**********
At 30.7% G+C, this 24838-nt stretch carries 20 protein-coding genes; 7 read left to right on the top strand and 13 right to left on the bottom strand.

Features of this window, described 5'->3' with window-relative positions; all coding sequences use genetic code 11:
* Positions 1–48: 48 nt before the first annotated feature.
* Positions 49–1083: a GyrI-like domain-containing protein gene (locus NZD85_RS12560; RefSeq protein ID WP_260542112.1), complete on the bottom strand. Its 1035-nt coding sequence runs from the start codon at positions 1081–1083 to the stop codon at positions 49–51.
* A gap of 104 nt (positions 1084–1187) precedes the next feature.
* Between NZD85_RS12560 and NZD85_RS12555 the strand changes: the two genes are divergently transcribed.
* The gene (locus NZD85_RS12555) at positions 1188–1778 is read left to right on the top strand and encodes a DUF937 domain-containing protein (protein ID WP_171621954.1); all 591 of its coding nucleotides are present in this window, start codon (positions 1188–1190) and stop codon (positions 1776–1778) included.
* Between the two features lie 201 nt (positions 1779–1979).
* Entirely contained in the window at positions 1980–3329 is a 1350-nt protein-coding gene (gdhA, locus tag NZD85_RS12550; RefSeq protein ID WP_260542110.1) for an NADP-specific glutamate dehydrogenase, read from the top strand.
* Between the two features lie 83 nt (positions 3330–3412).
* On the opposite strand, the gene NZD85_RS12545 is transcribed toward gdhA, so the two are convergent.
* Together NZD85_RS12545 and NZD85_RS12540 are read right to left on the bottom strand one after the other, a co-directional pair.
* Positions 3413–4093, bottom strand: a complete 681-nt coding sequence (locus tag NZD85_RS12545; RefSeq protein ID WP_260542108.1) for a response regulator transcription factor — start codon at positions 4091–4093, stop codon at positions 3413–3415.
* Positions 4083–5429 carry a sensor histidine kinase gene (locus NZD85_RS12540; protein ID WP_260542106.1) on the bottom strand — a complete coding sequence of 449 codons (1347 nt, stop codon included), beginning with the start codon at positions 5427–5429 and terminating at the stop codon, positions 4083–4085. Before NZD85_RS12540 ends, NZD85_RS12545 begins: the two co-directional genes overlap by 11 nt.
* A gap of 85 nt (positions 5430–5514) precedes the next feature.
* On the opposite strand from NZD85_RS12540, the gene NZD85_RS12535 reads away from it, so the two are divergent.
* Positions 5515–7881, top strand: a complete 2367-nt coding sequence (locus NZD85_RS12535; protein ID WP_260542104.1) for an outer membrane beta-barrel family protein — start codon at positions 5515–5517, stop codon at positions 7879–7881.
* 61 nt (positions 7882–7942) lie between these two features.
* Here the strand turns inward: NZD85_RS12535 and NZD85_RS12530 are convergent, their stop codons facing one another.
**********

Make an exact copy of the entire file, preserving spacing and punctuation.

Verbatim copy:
At 30.7% G+C, this 24838-nt stretch carries 20 protein-coding genes; 7 read left to right on the top strand and 13 right to left on the bottom strand.

Features of this window, described 5'->3' with window-relative positions; all coding sequences use genetic code 11:
* Positions 1–48: 48 nt before the first annotated feature.
* Positions 49–1083: a GyrI-like domain-containing protein gene (locus NZD85_RS12560; RefSeq protein ID WP_260542112.1), complete on the bottom strand. Its 1035-nt coding sequence runs from the start codon at positions 1081–1083 to the stop codon at positions 49–51.
* A gap of 104 nt (positions 1084–1187) precedes the next feature.
* Between NZD85_RS12560 and NZD85_RS12555 the strand changes: the two genes are divergently transcribed.
* The gene (locus NZD85_RS12555) at positions 1188–1778 is read left to right on the top strand and encodes a DUF937 domain-containing protein (protein ID WP_171621954.1); all 591 of its coding nucleotides are present in this window, start codon (positions 1188–1190) and stop codon (positions 1776–1778) included.
* Between the two features lie 201 nt (positions 1779–1979).
* Entirely contained in the window at positions 1980–3329 is a 1350-nt protein-coding gene (gdhA, locus tag NZD85_RS12550; RefSeq protein ID WP_260542110.1) for an NADP-specific glutamate dehydrogenase, read from the top strand.
* Between the two features lie 83 nt (positions 3330–3412).
* On the opposite strand, the gene NZD85_RS12545 is transcribed toward gdhA, so the two are convergent.
* Together NZD85_RS12545 and NZD85_RS12540 are read right to left on the bottom strand one after the other, a co-directional pair.
* Positions 3413–4093, bottom strand: a complete 681-nt coding sequence (locus tag NZD85_RS12545; RefSeq protein ID WP_260542108.1) for a response regulator transcription factor — start codon at positions 4091–4093, stop codon at positions 3413–3415.
* Positions 4083–5429 carry a sensor histidine kinase gene (locus NZD85_RS12540; protein ID WP_260542106.1) on the bottom strand — a complete coding sequence of 449 codons (1347 nt, stop codon included), beginning with the start codon at positions 5427–5429 and terminating at the stop codon, positions 4083–4085. Before NZD85_RS12540 ends, NZD85_RS12545 begins: the two co-directional genes overlap by 11 nt.
* A gap of 85 nt (positions 5430–5514) precedes the next feature.
* On the opposite strand from NZD85_RS12540, the gene NZD85_RS12535 reads away from it, so the two are divergent.
* Positions 5515–7881, top strand: a complete 2367-nt coding sequence (locus NZD85_RS12535; protein ID WP_260542104.1) for an outer membrane beta-barrel family protein — start codon at positions 5515–5517, stop codon at positions 7879–7881.
* 61 nt (positions 7882–7942) lie between these two features.
* Here the strand turns inward: NZD85_RS12535 and NZD85_RS12530 are convergent, their stop codons facing one another.